We often crow about the various and sundry security flaws that affect the world of Windows on a weekly, and sometimes even daily, basis. New flaws in the many different Windows versions out there are being revealed all the time, while some flaws that were long ago patched by Microsoft are the same flaws being exploited for new virus outbreaks through unpatched systems.
Often in our coverage, we have pointed out that Microsoft was notoriously slow in releasing patches for newly found exploits. Many in the security world gave up working with Microsoft when they found new flaws after the company put more effort into hushing up news of the flaws than it did in working to fix them.
Eventually, that led to security researchers simply releasing news of the flaws on their own schedules so that those interested could try and cope as they could. That, added to pressure from the then-nascent US Department of Homeland Security eventually led to the much more responsive Microsoft that we have today; and make no mistake about it, Big Redmond has indeed come a long way in being more responsive to new security flaws.
In the *nix world, in the meanwhile, new security flaws are often patched the same day they are discovered. Apple, as a *nix vendor, has so far followed such fixes from the greater *nix community fairly swiftly with its own Mac OS X patches. While there was briefly some concern earlier this year about whether or not Apple would be fixing security flaws in Jaguar, the company quickly affirmed its commitment to Jaguar in an official statement.
Today (the news actually hit late on Wednesday before Thanksgiving), however, we have news of a new security flaw in Mac OS X that could allow someone with access to a Mac network to gain control over Macs in the network. Along with the news came statements from the security researcher, one William Carrel, saying that Apple had so far "reneged" on its commitment to have a fix for the hole on November 3rd, and that he was revealing the flaw in order to protect Mac OS X users in case of independent discovery of the flaw from "less scrupulous" people. In other words, according to Mr. Carrel, he gave up waiting for Apple to fix the problem.
From Mr. Carrelis Web site:
Why did you release this when you did?
This was an exploitable remote root vulnerability. After Apple reneged on the Nov. 3rd release date I gave them 2-3 weeks. After the 2-3 weeks were up, I asked for the status and they said "December". Meanwhile, users are left exposed and independent rediscovery seemed fairly likely. And maybe by someone less scrupulous than myself. I felt I was being strung along and that the issue may never get properly addressed so I set a hard deadline at that point. They didnit meet it, and I issued my advisory.
It would not be fair of me to let Mac users hang out in the breeze for more than 2 months on an issue of this magnitude. You may disagree, but I have no regrets about my actions and feel that I was more than fair to Apple Computer and its users.
So what is the hole?
Malicious DHCP response can grant root access
- Mac OS X 10.3 (all versions through at least 26-Nov-2003)
- Mac OS X Server 10.3 (all versions through at least 26-Nov-2003)
- Mac OS X 10.2 (all versions through at least 26-Nov-2003)
- Mac OS X Server 10.2 (all versions through at least 26-Nov-2003)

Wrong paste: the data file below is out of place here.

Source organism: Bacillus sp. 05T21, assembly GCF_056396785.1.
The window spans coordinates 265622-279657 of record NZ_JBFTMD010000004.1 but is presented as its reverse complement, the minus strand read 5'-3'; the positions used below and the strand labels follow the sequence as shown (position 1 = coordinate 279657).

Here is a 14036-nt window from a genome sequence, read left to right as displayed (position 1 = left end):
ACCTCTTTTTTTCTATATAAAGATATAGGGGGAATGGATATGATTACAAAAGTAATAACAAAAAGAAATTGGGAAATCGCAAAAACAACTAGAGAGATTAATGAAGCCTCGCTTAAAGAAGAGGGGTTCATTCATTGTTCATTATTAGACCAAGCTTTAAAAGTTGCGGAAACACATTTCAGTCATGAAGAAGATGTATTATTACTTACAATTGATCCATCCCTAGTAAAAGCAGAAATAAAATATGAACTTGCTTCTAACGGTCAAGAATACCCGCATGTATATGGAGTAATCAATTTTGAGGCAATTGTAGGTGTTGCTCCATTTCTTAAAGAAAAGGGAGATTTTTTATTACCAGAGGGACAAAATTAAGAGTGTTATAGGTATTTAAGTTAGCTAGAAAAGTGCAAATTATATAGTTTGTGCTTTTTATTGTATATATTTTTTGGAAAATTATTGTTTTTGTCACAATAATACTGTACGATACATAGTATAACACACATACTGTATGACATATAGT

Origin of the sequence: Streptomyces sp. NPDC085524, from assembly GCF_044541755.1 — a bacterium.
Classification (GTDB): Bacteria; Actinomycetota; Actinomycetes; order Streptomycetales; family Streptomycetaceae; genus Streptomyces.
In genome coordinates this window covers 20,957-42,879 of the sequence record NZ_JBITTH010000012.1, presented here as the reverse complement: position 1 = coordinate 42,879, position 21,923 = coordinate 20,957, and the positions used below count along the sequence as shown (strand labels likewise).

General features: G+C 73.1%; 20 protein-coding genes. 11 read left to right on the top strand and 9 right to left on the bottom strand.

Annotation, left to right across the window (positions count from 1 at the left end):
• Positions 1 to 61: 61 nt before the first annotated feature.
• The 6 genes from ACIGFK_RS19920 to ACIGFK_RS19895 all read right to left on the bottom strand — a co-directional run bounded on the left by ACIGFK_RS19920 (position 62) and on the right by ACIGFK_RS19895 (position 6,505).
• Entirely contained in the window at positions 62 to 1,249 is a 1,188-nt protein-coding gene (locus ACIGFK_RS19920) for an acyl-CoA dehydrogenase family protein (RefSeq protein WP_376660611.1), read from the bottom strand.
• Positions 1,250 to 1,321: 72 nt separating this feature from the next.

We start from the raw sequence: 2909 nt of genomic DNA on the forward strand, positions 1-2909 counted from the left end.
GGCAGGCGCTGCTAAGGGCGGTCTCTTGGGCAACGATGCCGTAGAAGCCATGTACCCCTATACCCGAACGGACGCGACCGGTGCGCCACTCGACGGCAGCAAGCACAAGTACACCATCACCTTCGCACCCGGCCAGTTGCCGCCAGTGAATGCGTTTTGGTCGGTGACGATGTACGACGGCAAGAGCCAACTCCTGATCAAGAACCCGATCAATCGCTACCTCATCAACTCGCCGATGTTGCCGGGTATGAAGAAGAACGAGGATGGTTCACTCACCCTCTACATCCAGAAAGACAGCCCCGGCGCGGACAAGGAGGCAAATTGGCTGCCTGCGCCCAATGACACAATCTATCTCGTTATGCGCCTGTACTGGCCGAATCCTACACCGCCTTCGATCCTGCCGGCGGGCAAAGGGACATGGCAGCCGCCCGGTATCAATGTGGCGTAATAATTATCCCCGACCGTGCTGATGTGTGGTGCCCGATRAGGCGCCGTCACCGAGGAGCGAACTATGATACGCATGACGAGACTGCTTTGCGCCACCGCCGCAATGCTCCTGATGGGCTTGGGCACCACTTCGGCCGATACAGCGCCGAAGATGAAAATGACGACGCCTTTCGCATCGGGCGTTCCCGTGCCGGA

- Probably earlier versions of Mac OS X and Mac OS X Server
- Possibly developer seeded copies of future versions of Mac OS X
A series of seemingly innocuous default settings can cause an affected Mac OS X machine to trust a malicious machine on a network for user, group, and volume mounting settings.
What does this mean to the average user
Anyone who can gain access to your network can gain administrator (root) access to your computer and therefore steal your data or launch attacks upon others as soon as you reboot your machine. System administrators and users of affected software should read the section "Workarounds" for immediate actions to protect their machines. It is important to note that WEP security in 802.11b/g (AirPort/AirPort Extreme) wireless networks is generally not sufficient to protect your network from access by an attacker.
Apple released a KBase Article on this issue late on Wednesday. In that article, the company says:
Please note that the exploit requires the malicious DHCP server to be located on your local subnet. For typical home network configurations with a broadband (DSL or cable service) modem and a NAT (Network Address Translation) device, such as Appleis Airport, this exploit is not possible.
If there is a chance that a malicious DHCP server has been injected into your subnet or you are operating on an untrusted network there are two solutions to the potential vulnerability depending on if you are using a directory service.
In Mr. Carrelis article, he says that AirPort networks are actually not protected -- despite what Apple says in the KBase article -- because of the poor quality of the WEP encryption included in the original AirPort platform. He added that properly secured AirPort Extreme networks should be safe because of AirPort Extremeis more robust encryption. Weill also toss in our own two bits that for most home users, access to your AirPort network requires a somewhat close physical proximity that offers its own level of protection (your housing situation will greatly affect this, of course).
Appleis offices were closed all of last week, meaning that Apple has not had an opportunity to respond to anyoneis questions on this issue. In Mr. Carrelis article, he offers a timeline of his interactions with Apple on this issue. We recommend reading the full announcement on Mr. Carrelis Web site.